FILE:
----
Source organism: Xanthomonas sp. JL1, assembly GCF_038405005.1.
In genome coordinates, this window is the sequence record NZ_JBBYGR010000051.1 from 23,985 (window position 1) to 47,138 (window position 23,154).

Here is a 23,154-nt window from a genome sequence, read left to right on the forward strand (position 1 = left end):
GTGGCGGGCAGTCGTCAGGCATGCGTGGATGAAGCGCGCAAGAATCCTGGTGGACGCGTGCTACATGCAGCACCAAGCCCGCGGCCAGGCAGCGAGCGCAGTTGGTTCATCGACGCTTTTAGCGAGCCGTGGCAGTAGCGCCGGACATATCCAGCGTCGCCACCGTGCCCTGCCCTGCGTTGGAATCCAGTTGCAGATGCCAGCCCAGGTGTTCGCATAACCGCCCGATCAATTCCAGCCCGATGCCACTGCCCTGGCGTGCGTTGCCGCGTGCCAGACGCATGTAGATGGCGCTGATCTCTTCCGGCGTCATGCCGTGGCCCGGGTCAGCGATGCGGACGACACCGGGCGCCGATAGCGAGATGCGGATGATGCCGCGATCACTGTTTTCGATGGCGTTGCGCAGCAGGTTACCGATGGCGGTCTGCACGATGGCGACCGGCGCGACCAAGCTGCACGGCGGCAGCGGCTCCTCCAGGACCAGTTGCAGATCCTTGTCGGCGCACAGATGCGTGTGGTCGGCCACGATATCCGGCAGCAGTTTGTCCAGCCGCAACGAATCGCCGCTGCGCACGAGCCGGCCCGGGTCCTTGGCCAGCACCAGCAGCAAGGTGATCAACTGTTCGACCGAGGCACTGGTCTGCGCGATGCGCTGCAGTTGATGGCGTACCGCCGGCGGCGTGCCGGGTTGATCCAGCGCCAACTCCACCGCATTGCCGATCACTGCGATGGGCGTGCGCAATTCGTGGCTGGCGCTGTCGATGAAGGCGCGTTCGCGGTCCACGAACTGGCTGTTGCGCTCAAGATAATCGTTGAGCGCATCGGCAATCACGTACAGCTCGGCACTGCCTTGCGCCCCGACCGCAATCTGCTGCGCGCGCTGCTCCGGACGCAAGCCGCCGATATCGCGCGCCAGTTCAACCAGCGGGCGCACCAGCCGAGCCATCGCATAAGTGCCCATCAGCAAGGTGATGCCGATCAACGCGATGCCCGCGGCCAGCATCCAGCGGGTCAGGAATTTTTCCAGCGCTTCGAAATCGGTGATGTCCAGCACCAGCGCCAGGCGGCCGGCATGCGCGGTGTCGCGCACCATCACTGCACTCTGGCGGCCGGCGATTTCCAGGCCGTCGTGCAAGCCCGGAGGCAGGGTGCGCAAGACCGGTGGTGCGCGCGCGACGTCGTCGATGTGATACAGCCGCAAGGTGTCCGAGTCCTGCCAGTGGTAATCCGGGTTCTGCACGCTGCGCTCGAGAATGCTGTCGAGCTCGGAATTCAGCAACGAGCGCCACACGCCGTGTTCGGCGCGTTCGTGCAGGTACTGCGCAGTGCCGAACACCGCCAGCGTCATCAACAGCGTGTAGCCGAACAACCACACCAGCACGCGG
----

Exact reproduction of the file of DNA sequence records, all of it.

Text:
Source organism: Xanthomonas sp. JL1, assembly GCF_038405005.1.
In genome coordinates, this window is the sequence record NZ_JBBYGR010000051.1 from 23,985 (window position 1) to 47,138 (window position 23,154).

Here is a 23,154-nt window from a genome sequence, read left to right on the forward strand (position 1 = left end):
GTGGCGGGCAGTCGTCAGGCATGCGTGGATGAAGCGCGCAAGAATCCTGGTGGACGCGTGCTACATGCAGCACCAAGCCCGCGGCCAGGCAGCGAGCGCAGTTGGTTCATCGACGCTTTTAGCGAGCCGTGGCAGTAGCGCCGGACATATCCAGCGTCGCCACCGTGCCCTGCCCTGCGTTGGAATCCAGTTGCAGATGCCAGCCCAGGTGTTCGCATAACCGCCCGATCAATTCCAGCCCGATGCCACTGCCCTGGCGTGCGTTGCCGCGTGCCAGACGCATGTAGATGGCGCTGATCTCTTCCGGCGTCATGCCGTGGCCCGGGTCAGCGATGCGGACGACACCGGGCGCCGATAGCGAGATGCGGATGATGCCGCGATCACTGTTTTCGATGGCGTTGCGCAGCAGGTTACCGATGGCGGTCTGCACGATGGCGACCGGCGCGACCAAGCTGCACGGCGGCAGCGGCTCCTCCAGGACCAGTTGCAGATCCTTGTCGGCGCACAGATGCGTGTGGTCGGCCACGATATCCGGCAGCAGTTTGTCCAGCCGCAACGAATCGCCGCTGCGCACGAGCCGGCCCGGGTCCTTGGCCAGCACCAGCAGCAAGGTGATCAACTGTTCGACCGAGGCACTGGTCTGCGCGATGCGCTGCAGTTGATGGCGTACCGCCGGCGGCGTGCCGGGTTGATCCAGCGCCAACTCCACCGCATTGCCGATCACTGCGATGGGCGTGCGCAATTCGTGGCTGGCGCTGTCGATGAAGGCGCGTTCGCGGTCCACGAACTGGCTGTTGCGCTCAAGATAATCGTTGAGCGCATCGGCAATCACGTACAGCTCGGCACTGCCTTGCGCCCCGACCGCAATCTGCTGCGCGCGCTGCTCCGGACGCAAGCCGCCGATATCGCGCGCCAGTTCAACCAGCGGGCGCACCAGCCGAGCCATCGCATAAGTGCCCATCAGCAAGGTGATGCCGATCAACGCGATGCCCGCGGCCAGCATCCAGCGGGTCAGGAATTTTTCCAGCGCTTCGAAATCGGTGATGTCCAGCACCAGCGCCAGGCGGCCGGCATGCGCGGTGTCGCGCACCATCACTGCACTCTGGCGGCCGGCGATTTCCAGGCCGTCGTGCAAGCCCGGAGGCAGGGTGCGCAAGACCGGTGGTGCGCGCGCGACGTCGTCGATGTGATACAGCCGCAAGGTGTCCGAGTCCTGCCAGTGGTAATCCGGGTTCTGCACGCTGCGCTCGAGAATGCTGTCGAGCTCGGAATTCAGCAACGAGCGCCACACGCCGTGTTCGGCGCGTTCGTGCAGGTACTGCGCAGTGCCGAACACCGCCAGCGTCATCAACAGCGTGTAGCCGAACAACCACACCAGCACGCGG